"The stage history of the text is somewhat complicated. Originally a drama, Le Juif polonais, by the collaborators Émile Erckmann and Alexandre Chatrian and performed at the Théâtre Cluny in Paris in 1869, the play was pirated by a shorthand writer in the audience who copied every word. Three separate translations quickly found their way to London. One of these English translations reached the hands of the alcoholic journalist Leopold Lewis, who brought the script to Irving at London’s Lyceum Theatre, where Lewis and Irving set about adapting it for a British audience and to exploit Irving’s developing acting skills."
"Irving, on his final American tour, performed in The Bells in New York in 1899-1900. Lionel, 21 years old at the time, is likely to have seen Irving in repertory in at least one of his favoured roles: Mathias, Robespierre, and Shylock. So, too, must some or all of the Barrymores caught Irving’s performances. It is interesting to speculate whether Lionel was influenced at all by seeing Irving as Mathias. A further Barrymore link is that Ethel, briefly in England, toured with Irving in 1897, playing Annette in The Bells. Well before his death in 1905, Irving had sold the play publisher Samuel French a deliberately altered version of his script, changing dialogue and reversing stage directions so that other actors could not copy his productions. His own version was later toured by his son, H. B. Irving, in a “replica production”, and still later passed, by personal gift, into the possession of other English actors. This measure ensured that Irving’s version became a legend."
"The Bells was filmed on at least four occasions before this version: in Australia (1911), with Arthur Styan as Mathias, followed by two American screen versions, with George Siegmann (1913) and Frank Keenan (1918), and in Britain (1923) with Russell Thorndike. Further versions followed on sound film and on television, including an early British talkie with Donald Calthrop, a 1931 French film of the original source, Le Juif polonais, starring Harry Baur, and a 1950s BBC television production with Bransby Williams, an actor whose music hall turn had included impersonations of Henry Irving. David Mayer"
"Isaac E. Chadwick (1884-1952) founded Chadwick Pictures Corporation in 1924 with the idea of rising above the majority of independent Hollywood studios and becoming at least a “minor major” turning out high-quality features on modest but not picayune budgets. Notable stars who made films at Chadwick – who were perhaps “between engagements” at the majors, but did good work for the company – included Pauline Frederick, Theda Bara (her last film), Betty Blythe, Betty Compson, George Walsh (after his Ben-Hur debacle), and Lionel Barrymore. Chadwick took trouble to make its films look good, renting out space at Universal and using their standing sets, and employed directors who, if not upper-tier, were good craftsmen, like James Young, Robert F. Hill, Wilfred Noy, B. Reeves Eason, and William James Craft. At first Chadwick was successful and its films were well-received and reviewed, but there was a fatal flaw: I.E. Chadwick’s main business partner was Larry Semon, fresh from being fired at Vitagraph for riotous overexpenditure. Semon’s features – including his infamous 1925 The Wizard of Oz, for which the L. Frank Baum estate was paid an enormous sum for rights – drained Chadwick’s limited capital and did poorly at the box-office. Semon’s return to shorts wasn’t enough to save the company, which ceased production in 1928." Philip C. Carli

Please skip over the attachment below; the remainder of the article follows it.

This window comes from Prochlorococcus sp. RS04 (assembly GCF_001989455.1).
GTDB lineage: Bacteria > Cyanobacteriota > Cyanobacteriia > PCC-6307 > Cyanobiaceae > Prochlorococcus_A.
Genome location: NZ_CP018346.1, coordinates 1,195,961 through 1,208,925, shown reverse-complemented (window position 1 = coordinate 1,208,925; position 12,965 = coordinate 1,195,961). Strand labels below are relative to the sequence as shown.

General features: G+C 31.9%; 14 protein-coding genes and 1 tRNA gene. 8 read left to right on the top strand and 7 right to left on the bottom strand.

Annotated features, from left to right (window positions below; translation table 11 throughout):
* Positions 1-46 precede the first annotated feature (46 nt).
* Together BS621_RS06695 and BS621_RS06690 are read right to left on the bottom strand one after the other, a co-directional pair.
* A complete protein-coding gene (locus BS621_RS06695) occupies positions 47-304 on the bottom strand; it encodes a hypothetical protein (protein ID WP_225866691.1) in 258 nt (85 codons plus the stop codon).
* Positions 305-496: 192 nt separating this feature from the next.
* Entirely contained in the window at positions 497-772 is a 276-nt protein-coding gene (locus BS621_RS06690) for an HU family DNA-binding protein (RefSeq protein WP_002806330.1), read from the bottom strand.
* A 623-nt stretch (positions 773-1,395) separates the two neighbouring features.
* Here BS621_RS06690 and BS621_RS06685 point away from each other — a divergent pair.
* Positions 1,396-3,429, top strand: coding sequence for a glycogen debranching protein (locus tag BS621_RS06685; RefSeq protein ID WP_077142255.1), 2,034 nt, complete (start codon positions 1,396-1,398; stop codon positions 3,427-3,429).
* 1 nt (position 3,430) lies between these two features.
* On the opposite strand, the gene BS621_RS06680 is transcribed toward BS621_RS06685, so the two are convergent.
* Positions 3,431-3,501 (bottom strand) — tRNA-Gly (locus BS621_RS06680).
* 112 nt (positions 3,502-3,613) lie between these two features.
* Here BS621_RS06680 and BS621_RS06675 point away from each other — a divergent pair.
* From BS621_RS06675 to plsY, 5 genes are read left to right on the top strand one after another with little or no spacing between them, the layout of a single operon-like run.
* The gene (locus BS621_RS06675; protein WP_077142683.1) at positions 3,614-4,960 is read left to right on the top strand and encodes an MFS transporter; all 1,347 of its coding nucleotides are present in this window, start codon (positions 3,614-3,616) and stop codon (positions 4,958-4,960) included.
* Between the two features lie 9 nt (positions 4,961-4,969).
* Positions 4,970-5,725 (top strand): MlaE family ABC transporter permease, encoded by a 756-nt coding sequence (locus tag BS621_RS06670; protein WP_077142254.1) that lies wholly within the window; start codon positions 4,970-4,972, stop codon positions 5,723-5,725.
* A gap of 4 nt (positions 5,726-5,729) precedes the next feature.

AA: A tragedy of murder and an avenging conscience, with touches of horror.
An effective and compact drama has been stylized into the direction of a fairy-tale and a horror story. The characters are drawn strongly, without too much subtle nuance, but the ensemble playing is effective.
This film is relevant from the Jewish angle. It is an inspired idea to have the same actor play the murdered Jewish merchant Jethro and his brother Baruch, both noted by their greeting "peace be with you".
The imagery. After Mathias has strangled Jethro he keeps seeing hallucinations of a noose and hearing hallucinations of the bells of Jethro's horse carriage. The love story of Mathias's daughter with a dashing officer is brought to a happy end, but the wedding bells blend in Mathias's mind with the murdered Jethro's horse carriage bells, and he descends into a final madness and suicide.
Lionel Barrymore and Gustav von Seyffertitz ham it up as the antagonists Mathias and Jerome. It seems to irk Jerome endlessly that Mathias manages to pay his debt.
The most unforgettable performance is undoubtledly that of Boris Karloff as the mesmerist. He is already at his best here, completely modern. He is the scariest figure in the tale, not because he is evil but because he sees through the lies of everybody.
A good print.